VANCOUVER, British Columbia, March 04, 2021 (GLOBE NEWSWIRE) -- If governments in Canada want to encourage innovation and entrepreneurship (and increase the possibility of a four-day work week), they should eliminate trade barriers, ease restrictions on foreign investment, lower taxes and reduce regulation, finds a new essay released today by the Fraser Institute, an independent, non-partisan Canadian public policy think-tank.
“Rates of entrepreneurship have been declining in Canada, and given the close link between entrepreneurship and productivity growth, if policymakers across the country want to increase productivity, they should enact policies that better incentivize new business ventures,” said Russell S. Sobel, professor of economics and entrepreneurship at The Citadel and author of Enhancing Productivity Growth by Encouraging Entrepreneurship.
For example, because high tax rates lower the return on entrepreneurial activity, governments can help spur entrepreneurship, innovation and productivity by reducing tax rates.
Moreover, governments could reduce or eliminate regulatory hurdles (permit processes and costs, for example) that make it more costly and difficult for Canadians to start new businesses and/or compete with larger firms, which have the resources (including tax and legal departments) to better navigate the regulatory process.
Finally, Canadian governments—including the federal government—could help increase productivity by lowering domestic and international trade barriers so entrepreneurs can sell their products or services in larger markets.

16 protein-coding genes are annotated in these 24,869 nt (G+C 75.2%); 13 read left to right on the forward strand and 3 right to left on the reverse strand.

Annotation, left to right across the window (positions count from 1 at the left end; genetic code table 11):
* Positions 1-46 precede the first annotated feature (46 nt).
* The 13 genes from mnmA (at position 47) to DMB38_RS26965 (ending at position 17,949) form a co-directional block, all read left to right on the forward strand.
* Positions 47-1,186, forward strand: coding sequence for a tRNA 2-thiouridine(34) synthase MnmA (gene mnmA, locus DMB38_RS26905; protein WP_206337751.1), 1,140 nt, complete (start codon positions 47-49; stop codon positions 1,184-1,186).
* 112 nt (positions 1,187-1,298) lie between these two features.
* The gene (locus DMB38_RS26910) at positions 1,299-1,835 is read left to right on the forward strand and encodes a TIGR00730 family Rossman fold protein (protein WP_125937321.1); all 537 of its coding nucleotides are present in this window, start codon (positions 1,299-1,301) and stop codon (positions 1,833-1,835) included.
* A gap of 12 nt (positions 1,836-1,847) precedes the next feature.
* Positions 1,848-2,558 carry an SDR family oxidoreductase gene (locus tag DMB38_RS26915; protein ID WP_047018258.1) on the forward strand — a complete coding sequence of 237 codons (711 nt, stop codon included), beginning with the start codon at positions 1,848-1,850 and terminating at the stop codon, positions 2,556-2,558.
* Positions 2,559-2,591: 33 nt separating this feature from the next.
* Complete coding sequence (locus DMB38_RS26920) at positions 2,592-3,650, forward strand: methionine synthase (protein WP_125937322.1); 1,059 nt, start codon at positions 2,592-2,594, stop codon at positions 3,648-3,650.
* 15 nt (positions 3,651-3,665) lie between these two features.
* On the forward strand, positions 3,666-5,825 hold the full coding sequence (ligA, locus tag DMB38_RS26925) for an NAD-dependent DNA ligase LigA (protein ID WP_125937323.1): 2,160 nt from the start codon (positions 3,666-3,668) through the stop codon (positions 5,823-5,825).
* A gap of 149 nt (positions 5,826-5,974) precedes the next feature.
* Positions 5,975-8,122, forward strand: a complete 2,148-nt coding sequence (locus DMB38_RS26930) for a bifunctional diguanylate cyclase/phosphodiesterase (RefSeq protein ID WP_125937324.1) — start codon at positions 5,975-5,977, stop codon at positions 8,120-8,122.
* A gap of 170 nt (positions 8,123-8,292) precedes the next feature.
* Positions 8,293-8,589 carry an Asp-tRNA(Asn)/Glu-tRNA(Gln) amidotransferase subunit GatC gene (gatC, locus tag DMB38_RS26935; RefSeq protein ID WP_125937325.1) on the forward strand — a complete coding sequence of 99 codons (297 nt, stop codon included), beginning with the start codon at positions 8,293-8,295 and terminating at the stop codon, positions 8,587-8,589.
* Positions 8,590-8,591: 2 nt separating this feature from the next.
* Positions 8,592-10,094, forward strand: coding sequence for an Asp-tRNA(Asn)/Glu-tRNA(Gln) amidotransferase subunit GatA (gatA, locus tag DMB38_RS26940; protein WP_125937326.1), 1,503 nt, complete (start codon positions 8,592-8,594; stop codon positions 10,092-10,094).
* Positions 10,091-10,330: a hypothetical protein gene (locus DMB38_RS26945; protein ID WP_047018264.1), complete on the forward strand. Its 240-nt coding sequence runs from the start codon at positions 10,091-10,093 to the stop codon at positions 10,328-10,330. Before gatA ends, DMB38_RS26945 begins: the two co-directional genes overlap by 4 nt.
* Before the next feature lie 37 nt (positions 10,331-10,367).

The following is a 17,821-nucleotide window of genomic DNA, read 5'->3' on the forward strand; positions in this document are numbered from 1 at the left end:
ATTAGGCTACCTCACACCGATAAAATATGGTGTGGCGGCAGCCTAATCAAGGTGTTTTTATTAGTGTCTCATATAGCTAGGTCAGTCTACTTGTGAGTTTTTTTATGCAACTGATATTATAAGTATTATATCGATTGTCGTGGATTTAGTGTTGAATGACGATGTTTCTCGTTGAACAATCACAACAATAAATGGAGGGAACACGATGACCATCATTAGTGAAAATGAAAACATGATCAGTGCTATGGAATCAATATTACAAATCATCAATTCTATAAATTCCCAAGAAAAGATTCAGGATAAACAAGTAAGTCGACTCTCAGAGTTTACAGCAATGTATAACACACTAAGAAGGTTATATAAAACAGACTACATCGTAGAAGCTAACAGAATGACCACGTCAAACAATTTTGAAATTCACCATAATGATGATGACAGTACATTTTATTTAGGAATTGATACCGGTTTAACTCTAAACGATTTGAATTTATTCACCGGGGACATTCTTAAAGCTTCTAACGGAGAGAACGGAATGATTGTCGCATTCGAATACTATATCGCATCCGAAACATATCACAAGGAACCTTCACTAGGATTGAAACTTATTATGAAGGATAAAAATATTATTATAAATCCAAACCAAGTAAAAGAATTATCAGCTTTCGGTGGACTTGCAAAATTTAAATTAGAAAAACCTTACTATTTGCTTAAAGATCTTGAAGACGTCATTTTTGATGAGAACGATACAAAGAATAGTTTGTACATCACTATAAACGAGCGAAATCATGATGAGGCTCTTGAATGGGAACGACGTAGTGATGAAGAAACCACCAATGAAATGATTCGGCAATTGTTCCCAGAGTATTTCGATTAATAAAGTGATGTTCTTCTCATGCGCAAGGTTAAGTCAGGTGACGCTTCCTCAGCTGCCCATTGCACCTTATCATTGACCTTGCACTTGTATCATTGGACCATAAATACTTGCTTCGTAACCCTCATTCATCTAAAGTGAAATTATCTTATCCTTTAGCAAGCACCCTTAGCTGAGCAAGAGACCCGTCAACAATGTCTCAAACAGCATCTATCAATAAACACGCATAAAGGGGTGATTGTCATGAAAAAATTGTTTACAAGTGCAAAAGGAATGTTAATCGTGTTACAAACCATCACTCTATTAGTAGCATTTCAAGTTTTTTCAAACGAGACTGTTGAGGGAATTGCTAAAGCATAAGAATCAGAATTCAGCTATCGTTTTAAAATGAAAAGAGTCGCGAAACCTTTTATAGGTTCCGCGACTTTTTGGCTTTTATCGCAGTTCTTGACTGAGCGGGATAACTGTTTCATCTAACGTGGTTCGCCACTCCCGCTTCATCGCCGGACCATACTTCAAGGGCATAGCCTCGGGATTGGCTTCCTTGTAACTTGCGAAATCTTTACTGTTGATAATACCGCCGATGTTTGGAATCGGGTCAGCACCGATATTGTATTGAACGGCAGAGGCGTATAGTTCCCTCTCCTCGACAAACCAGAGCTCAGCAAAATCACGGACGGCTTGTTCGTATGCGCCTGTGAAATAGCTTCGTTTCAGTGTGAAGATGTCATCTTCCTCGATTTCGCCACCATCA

A separate related essay examines how restrictions on competition discourage innovation, thereby slowing productivity growth and limiting the possibility of a four-day work week.
“When governments—intentionally or not—use tariffs, foreign ownership restrictions and high regulatory hurdles to suppress market competition, the overall economy, which relies heavily on entrepreneurship and innovation, suffers,” said Steven Globerman, professor emeritus at Western Washington University, Fraser Institute senior fellow and author of Promoting Productivity Growth by Encouraging Innovation.
And a third essay, Entrepreneurial Finance and Productivity in Different Institutional Contexts: Lessons from Equity Crowdfunding, by Douglas Cumming, professor of finance and entrepreneurship at Florida Atlantic University, notes how Canada regulates non-traditional capital markets more than other jurisdictions, which can also frustrate startup businesses.
These essays are part of a series published by the Fraser Institute, which focuses on policy reforms that can improve productivity growth and lay the foundation for a four-day work week.
Russell S. Sobel, Professor of Economics and Entrepreneurship, The Citadel
Steven Globerman, Senior Fellow, Fraser Institute
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The Fraser Institute is an independent Canadian public policy research and educational organization with offices in Vancouver, Calgary, Toronto, and Montreal and ties to a global network of think-tanks in 87 countries. Its mission is to improve the quality of life for Canadians, their families and future generations by studying, measuring and broadly communicating the effects of government policies, entrepreneurship and choice on their well-being. To protect the Institute’s independence, it does not accept grants from governments or contracts for research. Visit www.fraserinstitute.org